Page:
3. Kraig Pruett, Waldport High School (Ore.): Nov. 2, 2013

18 catches, 456 yards, four touchdowns

Dieter’s record didn’t last all that long. In fact, Kraig Pruett’s 456 yards actually broke a new record, one which had been set a month prior. More on that in a moment.

Pruett put together one of the greatest receiving performances of all time in Waldport’s final game of the 2013 season, recording four touchdowns on the 18 catches that accounted for 456 receiving yards.

This smashed the previous Oregon high school record, one which had been set 10 years earlier, by more than 100 yards.

Pruett finished the season with an average of 155 receiving yards per game, the second-most in Oregon history.

2. Marc Lozoya, Alexander High School (Laredo, Texas): Oct. 10, 2013

16 catches, 448 yards, six touchdowns*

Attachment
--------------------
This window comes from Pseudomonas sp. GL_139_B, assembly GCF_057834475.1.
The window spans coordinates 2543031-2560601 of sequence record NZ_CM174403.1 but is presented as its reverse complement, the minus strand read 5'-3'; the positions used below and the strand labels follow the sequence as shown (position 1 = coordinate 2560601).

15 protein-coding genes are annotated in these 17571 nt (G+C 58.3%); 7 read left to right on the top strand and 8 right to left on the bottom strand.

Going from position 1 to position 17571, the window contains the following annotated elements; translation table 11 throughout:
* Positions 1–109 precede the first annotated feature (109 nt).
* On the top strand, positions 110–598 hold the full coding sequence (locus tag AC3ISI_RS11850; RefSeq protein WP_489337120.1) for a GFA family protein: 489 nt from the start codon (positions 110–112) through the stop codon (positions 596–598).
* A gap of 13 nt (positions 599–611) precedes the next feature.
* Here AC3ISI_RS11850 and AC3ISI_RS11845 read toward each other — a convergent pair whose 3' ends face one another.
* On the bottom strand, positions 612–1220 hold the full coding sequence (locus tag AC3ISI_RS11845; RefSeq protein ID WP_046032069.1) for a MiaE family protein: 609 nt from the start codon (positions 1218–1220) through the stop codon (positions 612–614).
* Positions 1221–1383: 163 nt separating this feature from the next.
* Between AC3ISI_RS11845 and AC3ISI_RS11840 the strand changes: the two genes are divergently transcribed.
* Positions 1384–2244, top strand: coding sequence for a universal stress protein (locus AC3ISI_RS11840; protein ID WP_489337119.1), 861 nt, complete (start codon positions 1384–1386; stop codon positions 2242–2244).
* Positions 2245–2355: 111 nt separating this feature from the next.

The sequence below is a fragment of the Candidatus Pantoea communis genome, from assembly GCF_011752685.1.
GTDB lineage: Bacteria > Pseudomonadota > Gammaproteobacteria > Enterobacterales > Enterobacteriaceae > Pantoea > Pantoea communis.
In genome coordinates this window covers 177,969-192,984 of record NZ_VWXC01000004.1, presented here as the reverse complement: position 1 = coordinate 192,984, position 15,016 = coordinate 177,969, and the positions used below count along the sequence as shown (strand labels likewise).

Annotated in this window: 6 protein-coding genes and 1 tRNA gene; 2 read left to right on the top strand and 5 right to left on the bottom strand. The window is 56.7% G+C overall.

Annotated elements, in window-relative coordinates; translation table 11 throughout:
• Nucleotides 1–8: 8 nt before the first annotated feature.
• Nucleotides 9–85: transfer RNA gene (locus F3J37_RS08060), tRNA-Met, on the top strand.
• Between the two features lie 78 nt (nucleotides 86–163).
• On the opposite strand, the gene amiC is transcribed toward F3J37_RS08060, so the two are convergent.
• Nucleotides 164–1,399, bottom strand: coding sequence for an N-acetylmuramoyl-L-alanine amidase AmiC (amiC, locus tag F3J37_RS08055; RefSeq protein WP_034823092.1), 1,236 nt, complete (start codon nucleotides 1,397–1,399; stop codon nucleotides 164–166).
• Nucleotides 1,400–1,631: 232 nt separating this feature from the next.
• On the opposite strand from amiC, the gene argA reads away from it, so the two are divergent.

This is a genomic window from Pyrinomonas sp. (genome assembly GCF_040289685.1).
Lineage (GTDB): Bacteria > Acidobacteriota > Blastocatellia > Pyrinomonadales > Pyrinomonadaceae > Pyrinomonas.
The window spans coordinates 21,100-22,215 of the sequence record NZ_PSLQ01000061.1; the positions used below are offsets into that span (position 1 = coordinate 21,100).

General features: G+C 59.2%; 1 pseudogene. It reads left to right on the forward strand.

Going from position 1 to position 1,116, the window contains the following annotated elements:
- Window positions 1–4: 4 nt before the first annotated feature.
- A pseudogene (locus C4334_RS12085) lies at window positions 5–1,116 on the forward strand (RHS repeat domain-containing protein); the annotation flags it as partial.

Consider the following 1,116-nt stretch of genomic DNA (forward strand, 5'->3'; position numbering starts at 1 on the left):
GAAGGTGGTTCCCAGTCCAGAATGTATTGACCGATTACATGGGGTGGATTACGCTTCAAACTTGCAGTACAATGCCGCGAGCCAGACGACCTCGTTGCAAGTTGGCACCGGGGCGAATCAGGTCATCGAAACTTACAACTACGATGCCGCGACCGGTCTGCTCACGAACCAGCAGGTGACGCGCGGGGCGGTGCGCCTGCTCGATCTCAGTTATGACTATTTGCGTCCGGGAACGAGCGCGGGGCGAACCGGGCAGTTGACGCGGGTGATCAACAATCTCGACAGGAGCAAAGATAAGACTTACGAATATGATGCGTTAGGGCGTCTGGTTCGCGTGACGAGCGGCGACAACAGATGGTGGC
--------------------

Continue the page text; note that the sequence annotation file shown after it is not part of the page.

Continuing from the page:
Lozoya held the receiving record for almost a month before he was edged out by Pruett, but one notable aspect of this game pushes it to the No. 2 spot: Lozoya did not play the majority of the fourth quarter. Most, if not all, of these numbers came through three quarters of play.

The 448 receiving yards set a Texas high school record, a mark that still stands today. Throw in the six touchdowns, and Lozoya put together one of the most impressive receiving performances of all time.

*initial reports said 17 catches for 454 yards. It appears it was corrected.

1. Nate Drew, Chavez Academy (Detroit, Mich.): Nov. 11, 2013

17 catches for 459 yards and seven touchdowns

The actual yardage is under dispute — some records say 459 yards, some say 456 — which means he is either tied for the record or has sole possession. But what isn’t under dispute is Nate Drew’s absolute dominance. Only two players have caught more touchdown passes in a game, and only four others have even reached seven.

It was the most yards and second-most touchdowns in a game, along with 17 receptions and an average of 27 yards per catch. It’s the greatest high school receiving performance of all time.